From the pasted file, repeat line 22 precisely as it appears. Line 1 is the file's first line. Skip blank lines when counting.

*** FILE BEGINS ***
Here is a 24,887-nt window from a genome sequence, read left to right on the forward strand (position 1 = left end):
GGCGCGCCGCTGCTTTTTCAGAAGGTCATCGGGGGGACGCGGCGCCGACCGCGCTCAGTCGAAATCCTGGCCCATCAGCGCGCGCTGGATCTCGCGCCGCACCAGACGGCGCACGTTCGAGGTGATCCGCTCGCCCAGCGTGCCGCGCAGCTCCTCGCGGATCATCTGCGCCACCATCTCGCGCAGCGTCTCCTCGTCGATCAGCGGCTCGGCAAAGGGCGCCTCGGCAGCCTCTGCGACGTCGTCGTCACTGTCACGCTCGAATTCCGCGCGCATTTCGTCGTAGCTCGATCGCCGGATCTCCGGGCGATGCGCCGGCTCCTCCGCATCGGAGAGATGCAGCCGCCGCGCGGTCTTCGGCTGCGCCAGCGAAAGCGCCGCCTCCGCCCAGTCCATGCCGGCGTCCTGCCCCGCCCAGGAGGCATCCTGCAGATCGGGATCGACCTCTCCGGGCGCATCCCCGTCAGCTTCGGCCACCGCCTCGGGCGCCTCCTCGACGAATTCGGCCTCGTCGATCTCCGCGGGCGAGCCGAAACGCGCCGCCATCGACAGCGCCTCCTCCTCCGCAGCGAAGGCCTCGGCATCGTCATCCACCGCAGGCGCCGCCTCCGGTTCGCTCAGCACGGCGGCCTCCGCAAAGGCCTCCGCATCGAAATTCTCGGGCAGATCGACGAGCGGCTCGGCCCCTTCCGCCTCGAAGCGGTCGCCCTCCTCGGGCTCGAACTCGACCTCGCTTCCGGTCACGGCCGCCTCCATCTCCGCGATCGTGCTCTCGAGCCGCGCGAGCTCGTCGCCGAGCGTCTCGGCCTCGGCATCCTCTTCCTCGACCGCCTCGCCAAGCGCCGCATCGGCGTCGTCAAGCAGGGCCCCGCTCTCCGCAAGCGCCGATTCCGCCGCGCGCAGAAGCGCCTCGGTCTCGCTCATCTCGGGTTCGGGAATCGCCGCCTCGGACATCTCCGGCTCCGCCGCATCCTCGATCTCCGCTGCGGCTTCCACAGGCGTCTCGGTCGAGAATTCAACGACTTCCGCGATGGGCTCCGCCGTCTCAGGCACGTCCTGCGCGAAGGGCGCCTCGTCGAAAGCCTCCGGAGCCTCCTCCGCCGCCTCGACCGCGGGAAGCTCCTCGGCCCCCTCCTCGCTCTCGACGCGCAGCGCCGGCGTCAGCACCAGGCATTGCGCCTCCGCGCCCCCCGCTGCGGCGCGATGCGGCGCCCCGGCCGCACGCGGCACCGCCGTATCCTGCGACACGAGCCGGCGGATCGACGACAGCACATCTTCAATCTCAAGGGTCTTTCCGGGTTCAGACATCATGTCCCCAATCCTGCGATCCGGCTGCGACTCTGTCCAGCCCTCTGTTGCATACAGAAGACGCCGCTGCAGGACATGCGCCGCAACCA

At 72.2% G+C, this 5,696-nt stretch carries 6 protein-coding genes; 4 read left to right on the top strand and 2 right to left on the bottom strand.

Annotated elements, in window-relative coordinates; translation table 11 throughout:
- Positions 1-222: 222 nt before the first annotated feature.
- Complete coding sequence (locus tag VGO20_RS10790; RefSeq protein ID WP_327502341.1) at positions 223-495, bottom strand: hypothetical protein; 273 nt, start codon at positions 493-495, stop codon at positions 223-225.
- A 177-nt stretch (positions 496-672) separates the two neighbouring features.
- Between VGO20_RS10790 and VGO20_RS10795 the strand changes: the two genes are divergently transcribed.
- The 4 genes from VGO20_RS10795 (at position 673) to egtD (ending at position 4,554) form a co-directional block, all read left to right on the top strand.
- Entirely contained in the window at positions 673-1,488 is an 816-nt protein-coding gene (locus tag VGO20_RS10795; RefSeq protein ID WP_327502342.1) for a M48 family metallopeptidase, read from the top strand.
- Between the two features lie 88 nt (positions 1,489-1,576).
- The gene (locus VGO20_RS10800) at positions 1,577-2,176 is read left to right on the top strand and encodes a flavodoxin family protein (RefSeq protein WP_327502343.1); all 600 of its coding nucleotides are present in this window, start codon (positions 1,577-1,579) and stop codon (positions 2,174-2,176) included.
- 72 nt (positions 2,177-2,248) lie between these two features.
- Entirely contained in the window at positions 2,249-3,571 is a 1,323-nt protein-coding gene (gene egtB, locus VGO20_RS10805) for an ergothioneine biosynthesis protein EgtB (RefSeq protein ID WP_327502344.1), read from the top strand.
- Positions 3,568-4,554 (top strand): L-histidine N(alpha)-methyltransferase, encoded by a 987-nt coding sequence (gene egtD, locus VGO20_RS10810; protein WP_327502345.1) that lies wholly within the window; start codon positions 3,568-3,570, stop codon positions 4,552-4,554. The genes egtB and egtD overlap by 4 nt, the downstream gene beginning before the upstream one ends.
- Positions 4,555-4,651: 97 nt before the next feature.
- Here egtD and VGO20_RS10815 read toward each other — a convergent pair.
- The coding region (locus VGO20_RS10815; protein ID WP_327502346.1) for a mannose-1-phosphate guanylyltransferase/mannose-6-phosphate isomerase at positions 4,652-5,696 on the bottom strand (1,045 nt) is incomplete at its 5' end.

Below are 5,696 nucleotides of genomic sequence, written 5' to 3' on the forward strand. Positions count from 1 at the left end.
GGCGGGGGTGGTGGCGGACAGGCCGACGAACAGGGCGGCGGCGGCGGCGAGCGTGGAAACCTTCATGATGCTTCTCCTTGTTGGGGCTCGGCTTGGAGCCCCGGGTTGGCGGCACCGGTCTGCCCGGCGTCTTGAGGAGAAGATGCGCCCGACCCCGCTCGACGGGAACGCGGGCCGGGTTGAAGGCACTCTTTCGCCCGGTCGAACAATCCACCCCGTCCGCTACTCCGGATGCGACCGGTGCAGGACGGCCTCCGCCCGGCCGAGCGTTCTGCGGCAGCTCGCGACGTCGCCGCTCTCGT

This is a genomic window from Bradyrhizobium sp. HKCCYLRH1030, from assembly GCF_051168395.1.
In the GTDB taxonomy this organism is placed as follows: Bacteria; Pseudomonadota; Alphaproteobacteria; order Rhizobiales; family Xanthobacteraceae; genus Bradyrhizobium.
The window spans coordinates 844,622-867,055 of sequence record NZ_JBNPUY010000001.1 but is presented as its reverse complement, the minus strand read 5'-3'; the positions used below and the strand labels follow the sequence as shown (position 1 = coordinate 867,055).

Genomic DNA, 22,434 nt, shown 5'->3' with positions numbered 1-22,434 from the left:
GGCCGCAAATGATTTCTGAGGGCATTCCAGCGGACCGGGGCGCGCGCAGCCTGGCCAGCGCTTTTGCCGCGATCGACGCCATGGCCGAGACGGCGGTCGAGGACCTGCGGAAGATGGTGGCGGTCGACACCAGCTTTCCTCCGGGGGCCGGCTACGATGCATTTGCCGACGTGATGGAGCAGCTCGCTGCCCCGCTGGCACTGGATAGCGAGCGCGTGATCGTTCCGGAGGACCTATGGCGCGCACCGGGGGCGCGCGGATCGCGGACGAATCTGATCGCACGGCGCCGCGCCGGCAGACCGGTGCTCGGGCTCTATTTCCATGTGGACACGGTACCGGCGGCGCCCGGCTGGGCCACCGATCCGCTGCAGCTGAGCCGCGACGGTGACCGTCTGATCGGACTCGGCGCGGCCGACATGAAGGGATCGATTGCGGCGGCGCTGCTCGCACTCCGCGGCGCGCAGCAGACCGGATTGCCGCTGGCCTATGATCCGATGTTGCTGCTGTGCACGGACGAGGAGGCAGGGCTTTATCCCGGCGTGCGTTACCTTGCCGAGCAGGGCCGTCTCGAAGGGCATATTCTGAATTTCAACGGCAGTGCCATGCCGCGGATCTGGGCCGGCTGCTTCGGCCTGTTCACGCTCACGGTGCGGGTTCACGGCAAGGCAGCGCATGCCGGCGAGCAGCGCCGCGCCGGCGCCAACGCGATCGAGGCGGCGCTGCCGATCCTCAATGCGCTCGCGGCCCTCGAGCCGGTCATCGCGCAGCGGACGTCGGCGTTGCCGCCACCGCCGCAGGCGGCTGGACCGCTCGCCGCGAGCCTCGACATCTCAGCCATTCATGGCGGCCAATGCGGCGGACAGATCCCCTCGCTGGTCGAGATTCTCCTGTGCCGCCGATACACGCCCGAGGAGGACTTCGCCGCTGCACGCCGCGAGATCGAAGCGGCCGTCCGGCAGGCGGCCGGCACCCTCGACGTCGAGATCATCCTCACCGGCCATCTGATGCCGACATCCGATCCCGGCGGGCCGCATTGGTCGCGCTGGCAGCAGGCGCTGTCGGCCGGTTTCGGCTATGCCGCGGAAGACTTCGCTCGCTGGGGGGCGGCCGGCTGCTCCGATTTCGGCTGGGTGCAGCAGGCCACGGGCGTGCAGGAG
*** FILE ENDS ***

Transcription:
In the GTDB taxonomy this organism is placed as follows: Bacteria; Pseudomonadota; Alphaproteobacteria; order Rhizobiales; family Xanthobacteraceae; genus Bradyrhizobium.